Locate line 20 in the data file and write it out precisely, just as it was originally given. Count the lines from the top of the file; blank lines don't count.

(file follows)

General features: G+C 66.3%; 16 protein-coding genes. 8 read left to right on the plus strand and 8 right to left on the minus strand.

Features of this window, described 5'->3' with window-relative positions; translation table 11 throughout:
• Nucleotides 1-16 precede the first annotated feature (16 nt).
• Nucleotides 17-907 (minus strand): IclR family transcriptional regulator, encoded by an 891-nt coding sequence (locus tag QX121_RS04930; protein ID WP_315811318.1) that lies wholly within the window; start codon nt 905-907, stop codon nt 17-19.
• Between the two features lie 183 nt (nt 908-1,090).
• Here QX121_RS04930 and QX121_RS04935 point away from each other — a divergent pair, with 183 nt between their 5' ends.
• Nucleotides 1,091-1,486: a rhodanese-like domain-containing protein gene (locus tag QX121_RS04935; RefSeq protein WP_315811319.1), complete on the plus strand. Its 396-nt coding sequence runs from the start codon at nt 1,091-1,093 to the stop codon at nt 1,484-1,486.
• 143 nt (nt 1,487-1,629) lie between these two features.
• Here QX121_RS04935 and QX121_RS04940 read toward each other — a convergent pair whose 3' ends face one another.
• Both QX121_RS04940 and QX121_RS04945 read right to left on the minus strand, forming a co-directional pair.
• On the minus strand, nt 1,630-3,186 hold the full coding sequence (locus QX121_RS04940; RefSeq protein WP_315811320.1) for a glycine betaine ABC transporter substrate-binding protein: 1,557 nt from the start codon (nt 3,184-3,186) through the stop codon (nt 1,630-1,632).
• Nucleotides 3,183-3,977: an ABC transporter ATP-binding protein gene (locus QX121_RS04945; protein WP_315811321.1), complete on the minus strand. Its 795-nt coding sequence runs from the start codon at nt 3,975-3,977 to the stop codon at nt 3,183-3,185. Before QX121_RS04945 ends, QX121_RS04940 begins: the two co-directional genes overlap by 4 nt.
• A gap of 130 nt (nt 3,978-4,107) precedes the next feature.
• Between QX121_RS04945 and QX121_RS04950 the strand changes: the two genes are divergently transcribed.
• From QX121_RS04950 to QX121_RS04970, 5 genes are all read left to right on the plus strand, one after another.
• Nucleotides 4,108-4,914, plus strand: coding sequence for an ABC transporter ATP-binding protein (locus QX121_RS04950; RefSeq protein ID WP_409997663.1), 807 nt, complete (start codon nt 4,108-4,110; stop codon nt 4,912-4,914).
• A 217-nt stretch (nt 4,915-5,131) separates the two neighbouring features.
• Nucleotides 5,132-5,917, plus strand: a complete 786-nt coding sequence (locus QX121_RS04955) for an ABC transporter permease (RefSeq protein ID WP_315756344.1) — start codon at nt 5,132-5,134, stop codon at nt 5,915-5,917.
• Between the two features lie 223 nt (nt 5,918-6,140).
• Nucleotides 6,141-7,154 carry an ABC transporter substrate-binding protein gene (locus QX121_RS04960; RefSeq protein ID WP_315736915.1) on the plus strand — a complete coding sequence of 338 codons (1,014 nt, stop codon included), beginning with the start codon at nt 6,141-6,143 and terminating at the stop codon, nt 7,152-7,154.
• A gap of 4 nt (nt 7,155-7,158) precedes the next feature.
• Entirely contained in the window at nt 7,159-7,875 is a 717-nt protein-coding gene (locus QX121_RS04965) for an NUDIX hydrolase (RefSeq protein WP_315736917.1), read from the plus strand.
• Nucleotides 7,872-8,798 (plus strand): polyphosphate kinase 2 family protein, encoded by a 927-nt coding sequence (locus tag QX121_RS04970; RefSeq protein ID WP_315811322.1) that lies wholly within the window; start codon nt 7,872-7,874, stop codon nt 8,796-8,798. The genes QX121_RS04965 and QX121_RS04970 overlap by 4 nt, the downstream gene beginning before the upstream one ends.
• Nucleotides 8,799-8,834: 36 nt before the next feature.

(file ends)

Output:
• Nucleotides 6,141-7,154 carry an ABC transporter substrate-binding protein gene (locus QX121_RS04960; RefSeq protein ID WP_315736915.1) on the plus strand — a complete coding sequence of 338 codons (1,014 nt, stop codon included), beginning with the start codon at nt 6,141-6,143 and terminating at the stop codon, nt 7,152-7,154.